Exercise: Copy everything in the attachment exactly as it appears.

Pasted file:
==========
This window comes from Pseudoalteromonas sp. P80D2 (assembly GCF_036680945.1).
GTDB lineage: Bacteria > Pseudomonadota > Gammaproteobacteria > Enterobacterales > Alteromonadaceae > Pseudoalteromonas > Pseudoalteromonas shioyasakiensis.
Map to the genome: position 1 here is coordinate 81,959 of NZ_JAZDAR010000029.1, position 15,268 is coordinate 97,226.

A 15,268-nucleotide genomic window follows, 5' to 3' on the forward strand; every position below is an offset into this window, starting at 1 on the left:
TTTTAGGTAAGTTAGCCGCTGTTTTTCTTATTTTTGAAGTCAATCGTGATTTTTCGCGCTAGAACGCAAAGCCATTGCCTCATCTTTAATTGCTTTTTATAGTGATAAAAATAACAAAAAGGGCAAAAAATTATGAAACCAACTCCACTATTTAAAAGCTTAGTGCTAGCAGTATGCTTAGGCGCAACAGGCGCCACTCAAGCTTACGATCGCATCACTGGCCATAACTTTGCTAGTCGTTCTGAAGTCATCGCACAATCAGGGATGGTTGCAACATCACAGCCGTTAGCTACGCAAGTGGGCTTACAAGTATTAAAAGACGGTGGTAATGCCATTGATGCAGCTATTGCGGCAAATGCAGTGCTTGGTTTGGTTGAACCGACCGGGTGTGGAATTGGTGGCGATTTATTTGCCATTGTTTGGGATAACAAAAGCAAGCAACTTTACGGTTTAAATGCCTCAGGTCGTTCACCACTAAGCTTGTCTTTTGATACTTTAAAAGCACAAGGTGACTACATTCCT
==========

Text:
This window comes from Pseudoalteromonas sp. P80D2 (assembly GCF_036680945.1).
GTDB lineage: Bacteria > Pseudomonadota > Gammaproteobacteria > Enterobacterales > Alteromonadaceae > Pseudoalteromonas > Pseudoalteromonas shioyasakiensis.
Map to the genome: position 1 here is coordinate 81,959 of NZ_JAZDAR010000029.1, position 15,268 is coordinate 97,226.

A 15,268-nucleotide genomic window follows, 5' to 3' on the forward strand; every position below is an offset into this window, starting at 1 on the left:
TTTTAGGTAAGTTAGCCGCTGTTTTTCTTATTTTTGAAGTCAATCGTGATTTTTCGCGCTAGAACGCAAAGCCATTGCCTCATCTTTAATTGCTTTTTATAGTGATAAAAATAACAAAAAGGGCAAAAAATTATGAAACCAACTCCACTATTTAAAAGCTTAGTGCTAGCAGTATGCTTAGGCGCAACAGGCGCCACTCAAGCTTACGATCGCATCACTGGCCATAACTTTGCTAGTCGTTCTGAAGTCATCGCACAATCAGGGATGGTTGCAACATCACAGCCGTTAGCTACGCAAGTGGGCTTACAAGTATTAAAAGACGGTGGTAATGCCATTGATGCAGCTATTGCGGCAAATGCAGTGCTTGGTTTGGTTGAACCGACCGGGTGTGGAATTGGTGGCGATTTATTTGCCATTGTTTGGGATAACAAAAGCAAGCAACTTTACGGTTTAAATGCCTCAGGTCGTTCACCACTAAGCTTGTCTTTTGATACTTTAAAAGCACAAGGTGACTACATTCCT